COLUMBUS, Ohio — Here’s a good reason for children with attention deficit hyperactivity disorder (ADHD) to eat their fruits and vegetables: It may help reduce inattention issues, a new study suggests.
As part of a larger study, researchers asked parents of 134 kids with ADHD symptoms to complete a detailed questionnaire about the typical foods the children ate, including portion sizes, over a 90-day period.
Another questionnaire asked parents to rate symptoms of inattention – a hallmark of ADHD – in their kids, such as having trouble staying focused, not following instructions, difficulty remembering things, and difficulty regulating emotions.
Results showed that kids who consumed more fruits and vegetables showed less severe symptoms of inattention, said Irene Hatsu, co-author of the study and associate professor of human nutrition at The Ohio State University.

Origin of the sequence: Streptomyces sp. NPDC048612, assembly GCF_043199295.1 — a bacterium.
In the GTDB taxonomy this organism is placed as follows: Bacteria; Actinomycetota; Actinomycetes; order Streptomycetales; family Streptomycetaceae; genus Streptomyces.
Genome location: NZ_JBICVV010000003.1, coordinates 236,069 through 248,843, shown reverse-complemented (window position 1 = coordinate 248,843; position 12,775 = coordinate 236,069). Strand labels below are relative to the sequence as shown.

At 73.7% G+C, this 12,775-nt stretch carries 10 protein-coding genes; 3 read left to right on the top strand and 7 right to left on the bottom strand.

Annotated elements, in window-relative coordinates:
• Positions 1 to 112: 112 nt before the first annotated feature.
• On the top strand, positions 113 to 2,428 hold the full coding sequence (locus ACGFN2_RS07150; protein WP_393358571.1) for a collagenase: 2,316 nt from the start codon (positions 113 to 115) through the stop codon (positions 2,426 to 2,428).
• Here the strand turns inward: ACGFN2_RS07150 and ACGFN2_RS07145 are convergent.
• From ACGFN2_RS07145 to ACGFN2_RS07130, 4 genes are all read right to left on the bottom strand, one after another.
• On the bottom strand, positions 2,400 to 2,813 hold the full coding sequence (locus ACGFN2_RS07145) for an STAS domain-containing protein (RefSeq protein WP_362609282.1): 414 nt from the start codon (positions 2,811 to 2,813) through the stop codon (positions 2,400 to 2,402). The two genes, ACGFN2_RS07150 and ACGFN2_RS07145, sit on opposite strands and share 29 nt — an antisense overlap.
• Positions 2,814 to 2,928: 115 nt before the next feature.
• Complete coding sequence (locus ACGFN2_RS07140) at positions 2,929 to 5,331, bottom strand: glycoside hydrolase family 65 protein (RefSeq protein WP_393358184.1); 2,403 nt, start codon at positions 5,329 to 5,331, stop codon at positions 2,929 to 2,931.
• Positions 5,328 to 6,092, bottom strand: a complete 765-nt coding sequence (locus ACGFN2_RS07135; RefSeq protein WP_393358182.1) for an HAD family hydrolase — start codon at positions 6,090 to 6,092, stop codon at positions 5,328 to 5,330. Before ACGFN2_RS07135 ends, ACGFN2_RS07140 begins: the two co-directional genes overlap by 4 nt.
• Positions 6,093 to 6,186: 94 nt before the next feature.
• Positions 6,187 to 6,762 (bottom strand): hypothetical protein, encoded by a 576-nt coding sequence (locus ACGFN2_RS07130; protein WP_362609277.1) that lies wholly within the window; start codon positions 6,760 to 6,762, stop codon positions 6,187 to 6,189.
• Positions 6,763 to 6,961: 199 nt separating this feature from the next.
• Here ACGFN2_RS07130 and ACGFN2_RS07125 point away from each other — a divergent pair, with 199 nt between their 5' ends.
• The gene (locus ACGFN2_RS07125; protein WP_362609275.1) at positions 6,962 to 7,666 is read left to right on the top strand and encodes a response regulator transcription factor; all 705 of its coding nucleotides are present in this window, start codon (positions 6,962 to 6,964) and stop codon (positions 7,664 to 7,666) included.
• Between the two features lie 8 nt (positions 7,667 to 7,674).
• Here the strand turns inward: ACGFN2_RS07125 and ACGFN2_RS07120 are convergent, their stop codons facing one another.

“Eating a healthy diet, including fruits and vegetables, may be one way to reduce some of the symptoms of ADHD,” said Hatsu, who is also state specialist in food security for Ohio State University Extension, the outreach arm of the College of Food, Agricultural, and Environmental Sciences.
The study was published online recently in the journal Nutritional Neuroscience.
–College of Food, Agricultural and Environmental Sciences
The Ohio State University